JR 88 Officer Helmet

b.loree

Administrator
Staff member
Another helmet I have been working on from JR 88. This job was supposed to be a "simple fix a depressed shell top" so the spike fits properly. Unfortunately, there can be surprises with 100 year old leather and shellac finish. Originally as you will see there were some bubbles in the finish, however, by my wetting the area most of the finish on the top of the shell loosened and had to be peeled off. So, now we are into a major refinish job. Some photos:
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It looked pretty simple in the beginning.
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These creases in the shell are hard to fix but we are going to give it a try.
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And then things get a bit more difficult....!
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All pieces of original finish were saved as much as possible.
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Why?? Because we are going to use them.
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All "bald areas" have to be sanded before new finish is applied. This roughens the surface so that the new finish will stick better. More pictures to follow.
 

JohnS3rd

Active member
Brian, WOW, that is some peeling of the shellac finish. Is that due to the top of the helmet getting crushed? It looks as if there is a rip in the leather shell.
I look forward to your progress in the restoration of this old pickelhaube.
John
 

b.loree

Administrator
Staff member
No John, the top of the shell was not crushed, it had sunk in due to the weight of the spike. The only cure for this is to wet that area and push it back into position by blocking it on a head form. Unfortunately, this caused most of the shellac finish to bubble up off the shell. There was a dent in the side of the helmet, which came close to piercing the shell and looks like a rip in the photo. This series of pictures was taken about 8 weeks ago and I am still working on the piece. Refin takes time! 😀
 
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Sandmann

Well-known member
Great idea to reuse the shellac. Do you prepare it like normal shellac just with some alcohol or does it need some other ingredients? Looking forward to see the final result :)
 

b.loree

Administrator
Staff member
I am using the 1877 shellac formula that you discovered Sandy. I have applied it to the shell and then stuck small pieces of the old finish on to it. I will post some photos. Tony I will be posting a comparison of 4 Oldenburg Wappen including the one from this helmet in the wappen section today.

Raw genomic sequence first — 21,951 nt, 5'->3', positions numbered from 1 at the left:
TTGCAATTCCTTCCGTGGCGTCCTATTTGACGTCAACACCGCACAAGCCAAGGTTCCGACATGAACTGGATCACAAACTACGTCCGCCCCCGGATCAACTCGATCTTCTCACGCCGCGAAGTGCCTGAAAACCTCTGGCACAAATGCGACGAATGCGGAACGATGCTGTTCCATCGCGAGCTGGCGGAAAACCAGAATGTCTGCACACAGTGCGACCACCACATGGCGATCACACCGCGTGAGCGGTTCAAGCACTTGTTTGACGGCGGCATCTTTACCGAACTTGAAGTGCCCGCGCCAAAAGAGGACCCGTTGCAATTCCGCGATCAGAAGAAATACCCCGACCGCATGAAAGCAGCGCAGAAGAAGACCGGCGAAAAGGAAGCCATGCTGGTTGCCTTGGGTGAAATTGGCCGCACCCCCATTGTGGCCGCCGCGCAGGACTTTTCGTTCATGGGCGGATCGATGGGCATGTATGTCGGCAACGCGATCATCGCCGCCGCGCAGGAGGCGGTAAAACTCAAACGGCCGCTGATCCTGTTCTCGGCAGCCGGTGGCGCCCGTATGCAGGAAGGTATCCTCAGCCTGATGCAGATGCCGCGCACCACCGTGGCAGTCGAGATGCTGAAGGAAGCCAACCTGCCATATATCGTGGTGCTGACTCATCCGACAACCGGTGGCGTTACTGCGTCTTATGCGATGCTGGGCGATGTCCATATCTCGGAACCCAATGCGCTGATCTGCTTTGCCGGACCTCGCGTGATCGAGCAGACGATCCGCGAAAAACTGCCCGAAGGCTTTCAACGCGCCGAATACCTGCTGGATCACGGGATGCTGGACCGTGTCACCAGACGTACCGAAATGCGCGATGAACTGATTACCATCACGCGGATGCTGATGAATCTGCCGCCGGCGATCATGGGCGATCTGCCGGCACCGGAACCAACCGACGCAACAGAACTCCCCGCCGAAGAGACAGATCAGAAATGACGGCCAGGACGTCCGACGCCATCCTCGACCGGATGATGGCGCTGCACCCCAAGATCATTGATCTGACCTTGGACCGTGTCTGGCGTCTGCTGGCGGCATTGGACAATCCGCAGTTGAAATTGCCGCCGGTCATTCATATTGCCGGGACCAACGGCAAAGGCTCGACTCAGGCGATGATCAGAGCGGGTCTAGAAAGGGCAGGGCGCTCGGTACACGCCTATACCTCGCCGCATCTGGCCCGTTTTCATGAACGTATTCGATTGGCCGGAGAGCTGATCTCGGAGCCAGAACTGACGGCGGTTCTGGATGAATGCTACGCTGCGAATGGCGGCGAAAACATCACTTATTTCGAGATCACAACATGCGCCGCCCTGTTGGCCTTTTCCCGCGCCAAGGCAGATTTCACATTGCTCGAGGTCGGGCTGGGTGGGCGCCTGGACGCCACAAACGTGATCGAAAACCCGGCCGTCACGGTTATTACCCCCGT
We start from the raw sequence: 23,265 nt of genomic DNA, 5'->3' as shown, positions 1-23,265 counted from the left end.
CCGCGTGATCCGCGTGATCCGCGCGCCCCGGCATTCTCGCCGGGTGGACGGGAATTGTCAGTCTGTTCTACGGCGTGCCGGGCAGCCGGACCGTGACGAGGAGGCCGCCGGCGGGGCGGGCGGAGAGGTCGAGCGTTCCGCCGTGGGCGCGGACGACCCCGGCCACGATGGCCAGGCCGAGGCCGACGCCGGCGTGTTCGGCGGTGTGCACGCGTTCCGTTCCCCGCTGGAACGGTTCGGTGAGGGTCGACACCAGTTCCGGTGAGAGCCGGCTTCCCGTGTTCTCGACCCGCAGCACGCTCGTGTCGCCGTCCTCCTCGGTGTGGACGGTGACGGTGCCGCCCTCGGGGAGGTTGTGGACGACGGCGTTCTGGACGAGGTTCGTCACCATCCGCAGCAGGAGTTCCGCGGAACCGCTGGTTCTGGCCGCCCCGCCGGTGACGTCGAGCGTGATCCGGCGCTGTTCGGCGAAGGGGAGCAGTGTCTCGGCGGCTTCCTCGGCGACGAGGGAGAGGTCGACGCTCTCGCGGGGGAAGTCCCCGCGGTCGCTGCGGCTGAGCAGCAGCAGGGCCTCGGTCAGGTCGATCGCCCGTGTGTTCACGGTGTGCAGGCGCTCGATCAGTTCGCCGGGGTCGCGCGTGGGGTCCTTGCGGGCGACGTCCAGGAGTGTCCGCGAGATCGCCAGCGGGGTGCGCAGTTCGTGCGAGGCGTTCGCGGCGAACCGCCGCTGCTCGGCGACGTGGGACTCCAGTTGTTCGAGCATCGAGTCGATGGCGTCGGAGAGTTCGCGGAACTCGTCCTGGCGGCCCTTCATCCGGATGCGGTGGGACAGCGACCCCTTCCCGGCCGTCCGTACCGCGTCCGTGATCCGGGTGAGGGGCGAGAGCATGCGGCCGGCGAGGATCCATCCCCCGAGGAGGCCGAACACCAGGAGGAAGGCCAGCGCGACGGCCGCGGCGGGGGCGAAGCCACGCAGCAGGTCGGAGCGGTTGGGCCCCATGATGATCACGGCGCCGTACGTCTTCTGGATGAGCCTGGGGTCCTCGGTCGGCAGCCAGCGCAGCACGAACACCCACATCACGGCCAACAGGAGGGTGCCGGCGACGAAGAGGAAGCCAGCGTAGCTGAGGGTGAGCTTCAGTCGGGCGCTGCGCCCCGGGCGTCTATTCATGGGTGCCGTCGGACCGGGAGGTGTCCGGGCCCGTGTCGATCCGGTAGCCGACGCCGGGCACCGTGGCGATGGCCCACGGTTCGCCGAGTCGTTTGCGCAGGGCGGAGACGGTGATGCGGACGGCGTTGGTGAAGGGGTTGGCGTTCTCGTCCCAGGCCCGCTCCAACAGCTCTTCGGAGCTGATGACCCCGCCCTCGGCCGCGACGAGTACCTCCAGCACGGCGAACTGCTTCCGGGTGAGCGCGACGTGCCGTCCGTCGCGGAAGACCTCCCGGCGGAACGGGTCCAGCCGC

b.loree

Administrator
Staff member
As promised, more photos of the process:
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I am trying two things here...in the dented/creased areas, I am gluing bits of old finish in order to fill in. On the left side of the helmet shown here, I have left a large section to be filled with shellac as there was no crease. On the other side of the shell, again where there was a dent I am filling in with new shellac and old pieces of original finish. The areas where old finish flakes are used have to be sanded quite often. The idea is to fill in around the old finish pieces with new shellac, keep sanding until everything is filled in and we have a smooth surface once again.
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This picture was taken this week and you can see, how slowly but surely, with countless applications, the new shellac is filling in around the old flakes. I have done used method before on an Officer tschapka so I know it works! (y) After sanding the shellac dust is melted back into the finish using shellac thinner and we are ready for another application.
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This side had more problems, so more pieces of original finish were used. You can see where I am using them to fill in a dent above the rosette hole.
 

seagull

Active member
Brian you have the patience of a Saint - and the skills of an alchemist! Thanks for showing us this process, it is inspiring.
Steve
 
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